Southland Made Clean Air Progress in 1998
For immediate release
SACRAMENTO – As 1998 draws to an end, Southern California continues making significant progress in the battle against smog, the California Environmental Protection Agency's Air Resources Board (ARB) said today.
"While weather conditions dealt us a small setback this year in Southern California, the long-term trends show remarkable progress," said ARB Chairman Barbara Riordan. "In spite of a growing population, vehicle fleet and number of miles driven, the number of stage-one smog alerts has steadily dropped over the past three decades," Riordan said.
This year, with more typical weather conditions, draws to a close with 12 stage-one smog alerts in the South Coast Air Basin. (A stage-one alert is called when ozone, one of the most health-damaging components of smog, builds to .20 parts per million.) This compares to last year's El Nino weather pattern which prevented long periods of stagnant air and ended with only one stage-one alert.
However, a look at long-term trends shows that Southern California is making huge strides in combating air pollution. In 1970 the South Coast Air Basin suffered through 148 stage-one smog alerts. By 1980 the number of stage-one alerts had dropped by one-third, to 101. A decrease of more than 50 per cent was experienced over the next decade with 41 stage-one alerts in 1990.
By 1995 the number of stage-one alerts had dropped to 14, compared with only seven in 1996. Riordan attributed the clean-air trend to a number of factors. "California has the cleanest cars, gasoline and diesel fuel in the nation," she said. The ARB chairman also noted the work done by the state's 35 local air pollution control districts which work to reduce air emissions from businesses and industry.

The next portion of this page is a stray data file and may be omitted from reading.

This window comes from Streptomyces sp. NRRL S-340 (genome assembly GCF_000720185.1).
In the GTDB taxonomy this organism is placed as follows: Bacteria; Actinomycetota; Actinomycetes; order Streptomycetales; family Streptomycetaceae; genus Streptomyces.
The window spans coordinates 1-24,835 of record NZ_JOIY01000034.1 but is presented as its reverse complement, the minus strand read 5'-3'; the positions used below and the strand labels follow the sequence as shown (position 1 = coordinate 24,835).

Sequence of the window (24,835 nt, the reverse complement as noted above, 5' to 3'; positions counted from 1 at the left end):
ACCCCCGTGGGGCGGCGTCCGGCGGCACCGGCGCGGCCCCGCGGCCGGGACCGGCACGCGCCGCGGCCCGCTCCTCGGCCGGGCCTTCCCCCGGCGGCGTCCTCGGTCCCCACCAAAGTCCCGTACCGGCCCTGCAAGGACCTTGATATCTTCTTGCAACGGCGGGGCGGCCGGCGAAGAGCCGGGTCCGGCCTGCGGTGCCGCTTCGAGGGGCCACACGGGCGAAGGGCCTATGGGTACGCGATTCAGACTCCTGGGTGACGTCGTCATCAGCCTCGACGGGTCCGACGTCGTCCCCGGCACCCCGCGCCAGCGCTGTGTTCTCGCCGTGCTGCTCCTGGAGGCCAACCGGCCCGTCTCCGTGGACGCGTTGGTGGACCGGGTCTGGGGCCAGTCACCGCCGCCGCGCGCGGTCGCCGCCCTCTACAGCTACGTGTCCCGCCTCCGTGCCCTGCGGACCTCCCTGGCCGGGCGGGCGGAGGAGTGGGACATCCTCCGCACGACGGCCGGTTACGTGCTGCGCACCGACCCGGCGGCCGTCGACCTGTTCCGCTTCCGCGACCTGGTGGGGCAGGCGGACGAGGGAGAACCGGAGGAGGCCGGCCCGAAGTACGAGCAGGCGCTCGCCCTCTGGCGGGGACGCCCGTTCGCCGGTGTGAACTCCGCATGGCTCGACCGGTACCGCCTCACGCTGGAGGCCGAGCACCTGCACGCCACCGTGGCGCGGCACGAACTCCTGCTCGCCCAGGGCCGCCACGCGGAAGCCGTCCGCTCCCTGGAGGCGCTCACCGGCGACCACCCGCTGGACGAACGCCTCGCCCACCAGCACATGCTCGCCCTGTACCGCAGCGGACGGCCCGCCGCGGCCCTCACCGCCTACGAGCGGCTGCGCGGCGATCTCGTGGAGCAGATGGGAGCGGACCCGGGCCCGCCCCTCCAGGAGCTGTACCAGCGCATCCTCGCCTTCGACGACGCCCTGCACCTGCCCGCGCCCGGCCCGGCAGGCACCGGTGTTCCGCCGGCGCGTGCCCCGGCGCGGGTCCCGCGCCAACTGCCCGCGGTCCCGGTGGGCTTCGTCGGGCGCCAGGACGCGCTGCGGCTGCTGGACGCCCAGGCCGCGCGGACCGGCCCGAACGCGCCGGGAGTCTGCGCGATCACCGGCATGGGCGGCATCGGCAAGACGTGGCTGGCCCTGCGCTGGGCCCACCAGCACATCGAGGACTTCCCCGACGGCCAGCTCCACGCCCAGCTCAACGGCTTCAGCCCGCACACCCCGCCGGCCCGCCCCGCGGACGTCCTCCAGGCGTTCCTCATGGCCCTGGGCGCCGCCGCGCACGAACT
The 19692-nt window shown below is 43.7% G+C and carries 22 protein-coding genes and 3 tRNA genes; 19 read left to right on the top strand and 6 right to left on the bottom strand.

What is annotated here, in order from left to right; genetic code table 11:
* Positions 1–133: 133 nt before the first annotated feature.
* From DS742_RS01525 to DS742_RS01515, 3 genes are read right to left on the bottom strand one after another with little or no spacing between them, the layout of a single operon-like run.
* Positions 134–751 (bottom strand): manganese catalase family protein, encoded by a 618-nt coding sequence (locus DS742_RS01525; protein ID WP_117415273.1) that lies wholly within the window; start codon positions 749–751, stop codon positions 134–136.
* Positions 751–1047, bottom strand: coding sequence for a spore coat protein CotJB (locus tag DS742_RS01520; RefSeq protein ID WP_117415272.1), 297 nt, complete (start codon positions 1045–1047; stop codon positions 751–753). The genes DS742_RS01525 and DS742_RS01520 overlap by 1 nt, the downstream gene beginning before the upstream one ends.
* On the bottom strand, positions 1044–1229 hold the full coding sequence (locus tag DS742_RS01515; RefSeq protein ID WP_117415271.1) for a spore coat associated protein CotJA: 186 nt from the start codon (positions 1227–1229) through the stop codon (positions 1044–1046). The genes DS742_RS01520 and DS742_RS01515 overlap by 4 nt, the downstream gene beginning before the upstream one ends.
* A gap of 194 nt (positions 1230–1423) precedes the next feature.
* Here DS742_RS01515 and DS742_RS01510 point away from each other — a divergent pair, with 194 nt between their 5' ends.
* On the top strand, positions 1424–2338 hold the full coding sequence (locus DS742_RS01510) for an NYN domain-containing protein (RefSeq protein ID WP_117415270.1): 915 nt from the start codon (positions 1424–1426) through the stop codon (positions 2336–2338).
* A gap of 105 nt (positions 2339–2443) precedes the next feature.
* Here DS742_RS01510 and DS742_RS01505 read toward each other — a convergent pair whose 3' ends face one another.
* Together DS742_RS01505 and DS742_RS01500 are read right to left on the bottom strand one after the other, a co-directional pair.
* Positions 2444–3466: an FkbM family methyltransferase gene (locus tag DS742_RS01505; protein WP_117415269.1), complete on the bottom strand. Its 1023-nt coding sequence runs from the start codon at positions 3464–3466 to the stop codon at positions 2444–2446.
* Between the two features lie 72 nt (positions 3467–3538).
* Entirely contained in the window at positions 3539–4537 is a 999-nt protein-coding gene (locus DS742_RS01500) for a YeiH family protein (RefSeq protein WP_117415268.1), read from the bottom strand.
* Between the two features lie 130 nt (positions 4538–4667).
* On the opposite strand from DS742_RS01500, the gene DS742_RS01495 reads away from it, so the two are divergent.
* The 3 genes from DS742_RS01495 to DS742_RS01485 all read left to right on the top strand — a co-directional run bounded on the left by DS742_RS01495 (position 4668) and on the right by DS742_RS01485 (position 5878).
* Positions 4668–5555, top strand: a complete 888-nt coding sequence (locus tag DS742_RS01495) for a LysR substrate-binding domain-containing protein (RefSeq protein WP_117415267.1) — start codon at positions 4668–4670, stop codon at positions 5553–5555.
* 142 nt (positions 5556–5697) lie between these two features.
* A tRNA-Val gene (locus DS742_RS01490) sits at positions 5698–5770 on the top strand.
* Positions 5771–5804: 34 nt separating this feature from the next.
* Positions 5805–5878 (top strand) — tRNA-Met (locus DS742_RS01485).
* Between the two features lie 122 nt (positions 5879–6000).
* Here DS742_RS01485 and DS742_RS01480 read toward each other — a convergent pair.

"The work done by the ARB in 1998 can make us confident that emissions reductions and increasingly cleaner air will continue to benefit California long into the future," Riordan added.
She pointed to a number of ARB actions taken in 1998 including standards to make passenger cars and light trucks cleaner each year through 2010; new standards cutting emissions from on-road motorcycles and first time standards for outboard boat engines and personal watercraft that will make these watercraft as much as 90 percent cleaner by 2008. New standards will also cut emissions from lawn and garden equipment and other off-road equipment.
Riordan also noted that the ARB began a program of inspections to reduce smoke from heavy-duty diesel trucks in 1998 and co-signed an agreement with the U.S. Environmental Protection Agency to bring cleaner diesel locomotives to Southern California on an expedited basis.
"ARB staff are currently planning an agenda for 1999 that will keep us moving ahead with clean-air progress," Riordan said.